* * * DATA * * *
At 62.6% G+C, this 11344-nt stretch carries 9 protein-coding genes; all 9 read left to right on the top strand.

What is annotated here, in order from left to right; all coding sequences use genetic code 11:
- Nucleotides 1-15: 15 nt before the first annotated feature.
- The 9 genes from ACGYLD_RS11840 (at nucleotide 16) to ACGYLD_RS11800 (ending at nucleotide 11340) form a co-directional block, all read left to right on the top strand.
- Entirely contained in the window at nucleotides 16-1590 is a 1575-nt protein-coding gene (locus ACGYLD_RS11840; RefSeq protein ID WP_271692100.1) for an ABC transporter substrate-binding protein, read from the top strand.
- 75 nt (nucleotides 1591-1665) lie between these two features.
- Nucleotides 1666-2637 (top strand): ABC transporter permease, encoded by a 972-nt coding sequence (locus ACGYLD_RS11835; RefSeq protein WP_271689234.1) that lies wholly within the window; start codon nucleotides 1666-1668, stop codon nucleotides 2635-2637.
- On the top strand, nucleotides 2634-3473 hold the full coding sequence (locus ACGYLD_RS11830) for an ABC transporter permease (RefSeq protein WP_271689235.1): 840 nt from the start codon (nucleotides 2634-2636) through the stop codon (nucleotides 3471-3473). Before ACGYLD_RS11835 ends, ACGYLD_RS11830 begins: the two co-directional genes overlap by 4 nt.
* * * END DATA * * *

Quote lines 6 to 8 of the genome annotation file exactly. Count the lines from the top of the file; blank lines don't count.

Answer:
- 75 nt (nucleotides 1591-1665) lie between these two features.
- Nucleotides 1666-2637 (top strand): ABC transporter permease, encoded by a 972-nt coding sequence (locus ACGYLD_RS11835; RefSeq protein WP_271689234.1) that lies wholly within the window; start codon nucleotides 1666-1668, stop codon nucleotides 2635-2637.
- On the top strand, nucleotides 2634-3473 hold the full coding sequence (locus ACGYLD_RS11830) for an ABC transporter permease (RefSeq protein WP_271689235.1): 840 nt from the start codon (nucleotides 2634-2636) through the stop codon (nucleotides 3471-3473). Before ACGYLD_RS11835 ends, ACGYLD_RS11830 begins: the two co-directional genes overlap by 4 nt.